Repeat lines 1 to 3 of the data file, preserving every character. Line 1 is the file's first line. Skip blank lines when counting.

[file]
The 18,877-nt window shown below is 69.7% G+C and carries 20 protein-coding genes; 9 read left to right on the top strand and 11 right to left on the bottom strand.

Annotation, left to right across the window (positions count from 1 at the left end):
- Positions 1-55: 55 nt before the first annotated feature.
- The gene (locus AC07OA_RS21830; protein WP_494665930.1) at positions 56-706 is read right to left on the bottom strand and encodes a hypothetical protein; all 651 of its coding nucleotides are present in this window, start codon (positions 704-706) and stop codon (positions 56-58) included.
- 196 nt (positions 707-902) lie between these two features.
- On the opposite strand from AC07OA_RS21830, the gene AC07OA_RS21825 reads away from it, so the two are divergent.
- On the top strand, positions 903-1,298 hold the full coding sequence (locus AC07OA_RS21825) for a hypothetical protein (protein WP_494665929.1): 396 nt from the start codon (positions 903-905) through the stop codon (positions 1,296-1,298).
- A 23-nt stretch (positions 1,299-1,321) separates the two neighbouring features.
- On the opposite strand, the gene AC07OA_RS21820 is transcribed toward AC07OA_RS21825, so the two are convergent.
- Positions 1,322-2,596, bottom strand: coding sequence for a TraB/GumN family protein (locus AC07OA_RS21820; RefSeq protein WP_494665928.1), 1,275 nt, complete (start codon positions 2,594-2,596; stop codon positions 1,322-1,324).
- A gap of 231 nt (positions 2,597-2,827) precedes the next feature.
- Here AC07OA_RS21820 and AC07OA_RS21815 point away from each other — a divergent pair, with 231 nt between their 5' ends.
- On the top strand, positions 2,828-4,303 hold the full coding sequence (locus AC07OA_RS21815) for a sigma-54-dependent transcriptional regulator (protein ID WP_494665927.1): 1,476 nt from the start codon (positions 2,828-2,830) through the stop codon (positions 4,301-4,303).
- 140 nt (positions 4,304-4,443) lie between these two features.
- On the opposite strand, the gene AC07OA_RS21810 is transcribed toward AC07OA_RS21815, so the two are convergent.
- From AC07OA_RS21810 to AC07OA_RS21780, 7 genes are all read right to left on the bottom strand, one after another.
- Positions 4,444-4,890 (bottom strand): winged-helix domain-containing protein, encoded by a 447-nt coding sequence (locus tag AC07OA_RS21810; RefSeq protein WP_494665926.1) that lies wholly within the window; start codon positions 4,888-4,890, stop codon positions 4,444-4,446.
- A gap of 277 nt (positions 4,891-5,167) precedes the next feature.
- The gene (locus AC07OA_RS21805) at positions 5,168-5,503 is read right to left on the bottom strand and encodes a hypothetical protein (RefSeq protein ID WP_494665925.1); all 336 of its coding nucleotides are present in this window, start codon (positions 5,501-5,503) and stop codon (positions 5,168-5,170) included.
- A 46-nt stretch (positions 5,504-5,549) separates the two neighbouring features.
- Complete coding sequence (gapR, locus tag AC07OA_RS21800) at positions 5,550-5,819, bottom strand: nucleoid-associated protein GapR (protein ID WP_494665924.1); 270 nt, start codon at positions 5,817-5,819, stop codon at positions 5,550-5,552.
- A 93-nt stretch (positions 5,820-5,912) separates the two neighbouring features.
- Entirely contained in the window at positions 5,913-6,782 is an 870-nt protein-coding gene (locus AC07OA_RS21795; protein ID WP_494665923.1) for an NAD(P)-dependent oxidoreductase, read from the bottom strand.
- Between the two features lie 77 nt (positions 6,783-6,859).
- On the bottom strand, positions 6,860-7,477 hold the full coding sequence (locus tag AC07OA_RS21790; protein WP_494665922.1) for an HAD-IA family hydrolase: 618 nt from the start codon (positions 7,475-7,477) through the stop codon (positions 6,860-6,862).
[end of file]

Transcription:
The 18,877-nt window shown below is 69.7% G+C and carries 20 protein-coding genes; 9 read left to right on the top strand and 11 right to left on the bottom strand.

Annotation, left to right across the window (positions count from 1 at the left end):
- Positions 1-55: 55 nt before the first annotated feature.